Code snippets to calculate percentiles in databases

As a Datavis Engineer at Shutterstock, I dive into a lot of data everyday and routinely answer questions regarding customer behaviors, site security, and latency issues. I keep a list of SQL snippets to copy and paste into my work, and I found that keeping the list of examples is easier than memorizing a bunch of similar-but-different SQL dialects.

Calculating percentiles comes up regularly in my work, and it’s also a popular area of confusion. So, I’m going to be breaking down the appliation of calculating percentiles for you. I find a business context helps me understand the tech behind the topic, so I organized queries into four case studies. I’ll state the situation, present the technology, give the query, then wrap it up.

Note: I am very specifically not comparing technologies. The internet is filthy with those posts. I am offering copiable code without the hype.

Also note: all data is fake. I show numbers to give a sense of the output to expect, not a scale for comparison.

CASE STUDY, USING HP VERTICA: HOW LONG DOES A CONTRIBUTOR WAIT FOR THEIR PHOTO TO GO PUBLIC ON THE SITE?

SITUATION:

Shutterstock is a two-sided marketplace. We license crowd-sourced media. Contributors do not receive money for their images until it is published on our website. Tens of thousands of images are submitted daily, and they all need to be inspected carefully. Hence, an entire team is dedicated to inspecting the images, and they aim to maintain a thorough and speedy process.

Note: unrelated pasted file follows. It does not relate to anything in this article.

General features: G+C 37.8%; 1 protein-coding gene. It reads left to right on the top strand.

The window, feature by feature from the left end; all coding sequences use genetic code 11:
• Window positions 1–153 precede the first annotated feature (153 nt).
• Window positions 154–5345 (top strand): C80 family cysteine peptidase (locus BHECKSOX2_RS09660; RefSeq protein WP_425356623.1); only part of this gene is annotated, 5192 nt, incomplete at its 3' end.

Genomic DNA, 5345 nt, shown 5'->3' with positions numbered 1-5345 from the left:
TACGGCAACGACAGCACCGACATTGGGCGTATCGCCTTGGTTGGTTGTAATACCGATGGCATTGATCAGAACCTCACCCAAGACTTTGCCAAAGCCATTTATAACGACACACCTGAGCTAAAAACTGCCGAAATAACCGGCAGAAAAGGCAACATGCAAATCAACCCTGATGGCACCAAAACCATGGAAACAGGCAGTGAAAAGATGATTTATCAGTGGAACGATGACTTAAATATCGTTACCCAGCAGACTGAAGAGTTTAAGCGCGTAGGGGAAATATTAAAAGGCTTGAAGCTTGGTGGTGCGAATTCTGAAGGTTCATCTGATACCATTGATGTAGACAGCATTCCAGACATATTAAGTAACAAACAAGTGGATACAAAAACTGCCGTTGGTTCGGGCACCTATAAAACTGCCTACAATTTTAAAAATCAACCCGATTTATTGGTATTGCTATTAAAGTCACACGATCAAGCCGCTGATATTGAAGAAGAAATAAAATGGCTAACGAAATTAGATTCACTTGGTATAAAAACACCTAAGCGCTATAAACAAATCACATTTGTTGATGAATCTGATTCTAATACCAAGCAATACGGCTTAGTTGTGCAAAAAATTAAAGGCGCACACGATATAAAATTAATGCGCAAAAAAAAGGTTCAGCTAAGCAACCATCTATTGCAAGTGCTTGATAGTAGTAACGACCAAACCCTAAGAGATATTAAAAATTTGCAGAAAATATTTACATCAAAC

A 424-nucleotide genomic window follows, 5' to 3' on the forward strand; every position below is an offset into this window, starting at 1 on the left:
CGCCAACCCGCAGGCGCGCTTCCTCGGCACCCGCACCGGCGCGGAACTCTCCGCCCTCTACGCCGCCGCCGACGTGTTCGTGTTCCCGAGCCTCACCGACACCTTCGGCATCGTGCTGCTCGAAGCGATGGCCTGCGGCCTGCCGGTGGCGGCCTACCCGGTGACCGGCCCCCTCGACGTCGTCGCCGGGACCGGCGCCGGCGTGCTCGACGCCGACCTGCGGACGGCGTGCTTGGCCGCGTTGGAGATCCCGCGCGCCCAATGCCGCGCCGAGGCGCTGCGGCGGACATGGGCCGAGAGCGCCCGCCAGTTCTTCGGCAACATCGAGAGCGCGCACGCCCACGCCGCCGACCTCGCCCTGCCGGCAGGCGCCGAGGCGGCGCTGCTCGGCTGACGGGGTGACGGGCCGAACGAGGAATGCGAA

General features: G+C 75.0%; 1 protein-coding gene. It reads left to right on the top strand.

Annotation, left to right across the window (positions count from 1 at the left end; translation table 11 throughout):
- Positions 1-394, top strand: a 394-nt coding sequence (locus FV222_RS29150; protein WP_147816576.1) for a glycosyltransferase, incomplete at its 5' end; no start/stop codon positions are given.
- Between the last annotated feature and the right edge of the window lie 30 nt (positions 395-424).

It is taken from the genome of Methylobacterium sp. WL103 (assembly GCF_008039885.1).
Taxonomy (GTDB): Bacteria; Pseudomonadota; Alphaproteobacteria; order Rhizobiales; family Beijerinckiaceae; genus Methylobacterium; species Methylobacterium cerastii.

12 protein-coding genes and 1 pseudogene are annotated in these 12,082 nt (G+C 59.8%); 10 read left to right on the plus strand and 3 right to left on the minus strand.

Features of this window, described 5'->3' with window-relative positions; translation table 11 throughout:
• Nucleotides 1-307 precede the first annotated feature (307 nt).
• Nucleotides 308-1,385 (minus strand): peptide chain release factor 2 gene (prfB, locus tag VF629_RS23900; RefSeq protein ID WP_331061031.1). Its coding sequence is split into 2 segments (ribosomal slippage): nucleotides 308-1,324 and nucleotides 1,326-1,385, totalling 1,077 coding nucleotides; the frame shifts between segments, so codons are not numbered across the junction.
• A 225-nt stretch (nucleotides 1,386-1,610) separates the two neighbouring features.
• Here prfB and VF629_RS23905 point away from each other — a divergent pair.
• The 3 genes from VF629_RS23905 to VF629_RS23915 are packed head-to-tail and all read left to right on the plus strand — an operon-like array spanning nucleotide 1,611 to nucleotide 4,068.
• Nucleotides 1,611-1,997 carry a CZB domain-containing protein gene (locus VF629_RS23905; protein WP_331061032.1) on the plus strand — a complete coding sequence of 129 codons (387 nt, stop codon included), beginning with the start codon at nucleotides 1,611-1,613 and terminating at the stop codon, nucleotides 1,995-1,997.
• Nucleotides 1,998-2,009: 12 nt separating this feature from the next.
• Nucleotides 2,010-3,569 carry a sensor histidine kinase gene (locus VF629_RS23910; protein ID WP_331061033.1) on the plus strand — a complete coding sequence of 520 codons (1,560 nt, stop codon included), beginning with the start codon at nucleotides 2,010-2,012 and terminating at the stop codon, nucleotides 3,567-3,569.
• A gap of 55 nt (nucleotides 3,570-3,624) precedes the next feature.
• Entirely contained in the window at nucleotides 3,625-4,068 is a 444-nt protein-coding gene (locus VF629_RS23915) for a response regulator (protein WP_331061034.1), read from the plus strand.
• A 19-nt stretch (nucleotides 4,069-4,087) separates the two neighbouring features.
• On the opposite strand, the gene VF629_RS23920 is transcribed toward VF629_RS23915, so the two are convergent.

TECHNOLOGY:

We use Vertica for analytic duties. Like most columnar database technologies, Vertica’s row lookups are slow, but the aggregates are blazingly fast. It is the only pay-for-use database in this post.

QUERY:

Vertica’s flavor of SQL is fairly similar to MySQL’s, with analytic functions similar to other OLAP databases. Vertica has many built in analytical functions. I use PERCENTILE_DISC() for this case study.

SELECT
  DISTINCT
  added_date,
  PERCENTILE_DISC(.9)
    WITHIN GROUP(ORDER BY datediff(minute, added_datetime, approved_datetime))
    OVER (PARTITION BY added_date)
    AS '90th',
  PERCENTILE_DISC(.5)
    WITHIN GROUP(ORDER BY datediff(minute, added_datetime, approved_datetime))
    OVER (PARTITION BY added_date)
    AS 'median'
FROM
  photo_approval_table
WHERE
  added_date >= current_date() - interval '4 day'

RESULTS (as a reminder, there are 1440 minutes in a day):

added_date median 90th
2014-01-01 2880 5000
2014-01-02 1440 6000
2014-01-03 2000 4800
2014-01-04 3000 5500

Half of the photos uploaded on January 1 took two days to show up on our website.  There is a big gap between the median and 90th percentile approval times on January 2. If this data was real, I would investigate why January 2 is different from other days.

 

CASE STUDY, USING Apache HIVE: HOW MANY TIMES IN A DAY DOES A SPECIFIC ELEMENT GET CLICKED?

SITUATION:

We track the efficacy of our designs. Knowing how often an element is clicked gives us insight into what our customers actually see on a page. If customers click an element that is not a link, then we can make changes to our HTML.

TECHNOLOGY:

We store raw click data in HDFS. Hive is a familiar SQL interface to data stored in HDFS. It has a built in PERCENTILE() UDF.

QUERY:

I begin by running an inner query to get customer click counts on the specific element per day. I wrap that inner query in the daily percentile main query to find percentiles of customer behavior. I need to build the inner query because PERCENTILE() does not accept COUNT() as its first argument.

SELECT
  day,